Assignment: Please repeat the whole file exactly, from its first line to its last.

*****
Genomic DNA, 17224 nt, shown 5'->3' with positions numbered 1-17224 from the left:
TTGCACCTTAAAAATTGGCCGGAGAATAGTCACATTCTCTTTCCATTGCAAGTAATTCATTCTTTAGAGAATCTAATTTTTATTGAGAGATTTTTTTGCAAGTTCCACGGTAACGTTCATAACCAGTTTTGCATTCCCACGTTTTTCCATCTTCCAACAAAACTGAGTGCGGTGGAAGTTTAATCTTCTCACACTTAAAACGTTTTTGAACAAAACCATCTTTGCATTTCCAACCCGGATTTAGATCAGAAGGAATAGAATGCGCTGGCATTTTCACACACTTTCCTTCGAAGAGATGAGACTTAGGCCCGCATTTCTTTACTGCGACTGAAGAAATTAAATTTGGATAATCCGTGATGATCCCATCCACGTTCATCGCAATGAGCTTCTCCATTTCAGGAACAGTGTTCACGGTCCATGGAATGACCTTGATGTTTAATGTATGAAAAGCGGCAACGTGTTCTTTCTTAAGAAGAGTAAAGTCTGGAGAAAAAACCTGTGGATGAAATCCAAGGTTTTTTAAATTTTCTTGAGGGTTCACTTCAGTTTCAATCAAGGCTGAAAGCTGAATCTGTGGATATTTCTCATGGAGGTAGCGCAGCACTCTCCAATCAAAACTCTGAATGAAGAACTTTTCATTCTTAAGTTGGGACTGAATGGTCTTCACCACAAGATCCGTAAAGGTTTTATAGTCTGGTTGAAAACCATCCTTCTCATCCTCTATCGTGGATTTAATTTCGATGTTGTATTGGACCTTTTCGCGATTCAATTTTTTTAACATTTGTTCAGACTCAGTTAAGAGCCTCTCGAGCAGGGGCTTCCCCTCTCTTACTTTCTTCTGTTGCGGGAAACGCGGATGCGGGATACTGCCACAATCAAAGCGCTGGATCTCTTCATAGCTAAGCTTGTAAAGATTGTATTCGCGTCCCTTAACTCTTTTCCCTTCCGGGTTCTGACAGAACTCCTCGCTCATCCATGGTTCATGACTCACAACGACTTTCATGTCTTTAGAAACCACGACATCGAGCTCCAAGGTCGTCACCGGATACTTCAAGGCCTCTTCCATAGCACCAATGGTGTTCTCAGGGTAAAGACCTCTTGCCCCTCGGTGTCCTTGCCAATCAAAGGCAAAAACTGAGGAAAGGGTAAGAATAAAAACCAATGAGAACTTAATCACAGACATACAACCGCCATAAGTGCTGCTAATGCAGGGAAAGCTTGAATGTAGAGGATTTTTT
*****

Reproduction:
Genomic DNA, 17224 nt, shown 5'->3' with positions numbered 1-17224 from the left:
TTGCACCTTAAAAATTGGCCGGAGAATAGTCACATTCTCTTTCCATTGCAAGTAATTCATTCTTTAGAGAATCTAATTTTTATTGAGAGATTTTTTTGCAAGTTCCACGGTAACGTTCATAACCAGTTTTGCATTCCCACGTTTTTCCATCTTCCAACAAAACTGAGTGCGGTGGAAGTTTAATCTTCTCACACTTAAAACGTTTTTGAACAAAACCATCTTTGCATTTCCAACCCGGATTTAGATCAGAAGGAATAGAATGCGCTGGCATTTTCACACACTTTCCTTCGAAGAGATGAGACTTAGGCCCGCATTTCTTTACTGCGACTGAAGAAATTAAATTTGGATAATCCGTGATGATCCCATCCACGTTCATCGCAATGAGCTTCTCCATTTCAGGAACAGTGTTCACGGTCCATGGAATGACCTTGATGTTTAATGTATGAAAAGCGGCAACGTGTTCTTTCTTAAGAAGAGTAAAGTCTGGAGAAAAAACCTGTGGATGAAATCCAAGGTTTTTTAAATTTTCTTGAGGGTTCACTTCAGTTTCAATCAAGGCTGAAAGCTGAATCTGTGGATATTTCTCATGGAGGTAGCGCAGCACTCTCCAATCAAAACTCTGAATGAAGAACTTTTCATTCTTAAGTTGGGACTGAATGGTCTTCACCACAAGATCCGTAAAGGTTTTATAGTCTGGTTGAAAACCATCCTTCTCATCCTCTATCGTGGATTTAATTTCGATGTTGTATTGGACCTTTTCGCGATTCAATTTTTTTAACATTTGTTCAGACTCAGTTAAGAGCCTCTCGAGCAGGGGCTTCCCCTCTCTTACTTTCTTCTGTTGCGGGAAACGCGGATGCGGGATACTGCCACAATCAAAGCGCTGGATCTCTTCATAGCTAAGCTTGTAAAGATTGTATTCGCGTCCCTTAACTCTTTTCCCTTCCGGGTTCTGACAGAACTCCTCGCTCATCCATGGTTCATGACTCACAACGACTTTCATGTCTTTAGAAACCACGACATCGAGCTCCAAGGTCGTCACCGGATACTTCAAGGCCTCTTCCATAGCACCAATGGTGTTCTCAGGGTAAAGACCTCTTGCCCCTCGGTGTCCTTGCCAATCAAAGGCAAAAACTGAGGAAAGGGTAAGAATAAAAACCAATGAGAACTTAATCACAGACATACAACCGCCATAAGTGCTGCTAATGCAGGGAAAGCTTGAATGTAGAGGATTTTTT